u/CaligulaAndHisHorse doesn't stop there. They say, "if you take guided tours, there is almost always a part where they stop at some place like a factory or an artisan studio where they show you how people make things. I always just pass on these as they are usually overpriced tourist traps that the tour company has an agreement with. It's why I usually don't take tours at all."
The thing is that these places are really cool, but it's true that they are meant to trick people into buying overpriced goods. That being said, if you have the money for it, then by all means feel free.
Beggars Can Sometimes Cheat You
It's hard to decide what to do when you encounter beggars. You always wish you could help them, but not everyone has the money to spare and if you pay one you should pay the others, right? Well according to u/ZayaMacD, it's possible to be swindled by them: "Had some ladies pretend to be deaf in the plaza at the Louvre. They were deaf until I told them I had no money to give. They definitely heard that because they walked away pretty quick lol".
You just need to use your best judgement when you help people out. As unfortunate as it is, you can't always help the people who need it even if you try your best to always have some change.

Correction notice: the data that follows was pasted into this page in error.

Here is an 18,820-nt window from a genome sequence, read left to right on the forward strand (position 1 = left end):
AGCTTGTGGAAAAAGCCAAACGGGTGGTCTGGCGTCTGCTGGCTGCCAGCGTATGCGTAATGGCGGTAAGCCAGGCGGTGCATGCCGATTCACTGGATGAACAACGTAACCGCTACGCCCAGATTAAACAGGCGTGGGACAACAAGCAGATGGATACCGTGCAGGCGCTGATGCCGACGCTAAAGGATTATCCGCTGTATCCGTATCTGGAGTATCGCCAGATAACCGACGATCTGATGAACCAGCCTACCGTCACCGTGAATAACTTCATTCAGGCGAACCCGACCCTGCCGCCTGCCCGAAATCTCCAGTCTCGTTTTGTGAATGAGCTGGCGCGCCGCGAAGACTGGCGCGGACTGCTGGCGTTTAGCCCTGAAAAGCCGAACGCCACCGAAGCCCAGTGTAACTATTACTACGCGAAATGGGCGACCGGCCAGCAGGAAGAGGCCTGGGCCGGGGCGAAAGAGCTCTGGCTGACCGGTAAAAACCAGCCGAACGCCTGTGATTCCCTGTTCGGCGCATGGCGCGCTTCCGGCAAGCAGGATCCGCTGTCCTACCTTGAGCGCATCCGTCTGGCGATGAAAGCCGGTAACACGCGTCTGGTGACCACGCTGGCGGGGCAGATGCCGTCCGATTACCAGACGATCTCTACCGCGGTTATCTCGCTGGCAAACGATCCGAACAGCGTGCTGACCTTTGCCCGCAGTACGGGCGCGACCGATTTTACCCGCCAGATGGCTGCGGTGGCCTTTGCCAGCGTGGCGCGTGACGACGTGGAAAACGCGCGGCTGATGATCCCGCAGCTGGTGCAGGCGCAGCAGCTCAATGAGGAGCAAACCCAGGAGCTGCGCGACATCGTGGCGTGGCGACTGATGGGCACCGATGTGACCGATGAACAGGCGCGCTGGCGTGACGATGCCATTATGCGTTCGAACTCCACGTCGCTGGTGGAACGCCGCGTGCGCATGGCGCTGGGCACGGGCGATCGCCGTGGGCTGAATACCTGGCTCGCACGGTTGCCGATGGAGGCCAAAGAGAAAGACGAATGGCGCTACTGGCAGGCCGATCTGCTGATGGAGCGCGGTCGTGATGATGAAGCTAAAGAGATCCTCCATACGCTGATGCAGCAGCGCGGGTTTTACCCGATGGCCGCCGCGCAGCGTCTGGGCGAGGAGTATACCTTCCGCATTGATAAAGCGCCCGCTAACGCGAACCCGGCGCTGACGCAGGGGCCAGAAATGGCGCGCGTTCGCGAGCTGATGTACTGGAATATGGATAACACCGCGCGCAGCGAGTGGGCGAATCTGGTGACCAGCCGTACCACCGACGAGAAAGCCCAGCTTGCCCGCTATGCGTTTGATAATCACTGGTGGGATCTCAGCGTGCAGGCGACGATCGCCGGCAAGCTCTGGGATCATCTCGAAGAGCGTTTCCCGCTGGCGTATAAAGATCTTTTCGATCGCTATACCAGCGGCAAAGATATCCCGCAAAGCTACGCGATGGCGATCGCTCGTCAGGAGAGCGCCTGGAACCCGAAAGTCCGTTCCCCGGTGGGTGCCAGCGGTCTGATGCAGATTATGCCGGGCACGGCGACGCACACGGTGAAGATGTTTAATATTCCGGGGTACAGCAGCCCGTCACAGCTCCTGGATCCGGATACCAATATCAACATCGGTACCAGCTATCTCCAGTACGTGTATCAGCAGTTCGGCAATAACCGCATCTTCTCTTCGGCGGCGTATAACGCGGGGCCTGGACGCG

More Scam Artists
Speaking of faking deafness, it seems to be a big thing in France. u/A-Few-Good-Taters says, "Scammers at Sacre Coeur in Paris. They block a chokepoint on the stairs up to the top of the hill and will pester you about signing some bollocks petition. I got 'deaf refugee children charity'. It's a tatty piece of paper with some black and white UN logos and crooked deaf symbols that they obviously made into a collage type thing and photocopied."
"This scam is normally run by women and they are not afraid to use their children. If you are lucky they will just demand some money after you sign. If you are unlucky you'll get pickpocketd while distracted and signing."
Restaurant Finding Tips
Back to the subject of where to eat, there are some other clues to help you discern the right place to eat. "If there is a host or hostess trying to lure you into a restaurant, walk away as quick as you can. Instead, ask the locals where they love to eat." This is just another way that people get tricked into spending their money at the wrong place.
If someone is trying to get you into their restaurant, it means they have reason to believe that you wouldn't go there on your own. Why? Because their food isn't good.
Guided Tour Tips
"If you want a guided tour, arrange it ahead of time. A lot of popular sites are surrounded by unofficial tour guides," says u/FutureBlackmail. "They may have a badge or an official-looking uniform, but if they approach you and ask if you want to hire a guide, it's best to politely decline. A lot of them have no idea what they're talking about. I had a guide at Machu Pichu who claimed that the Inca were "an ideal Communist society," then he took a break half-way through the tour to try and sell us essential oils."
"Real tour guides won't approach you and give you a sales pitch. If you want a guided tour, arrange it ahead of time."
Kings Cross Station Harry Potter Shop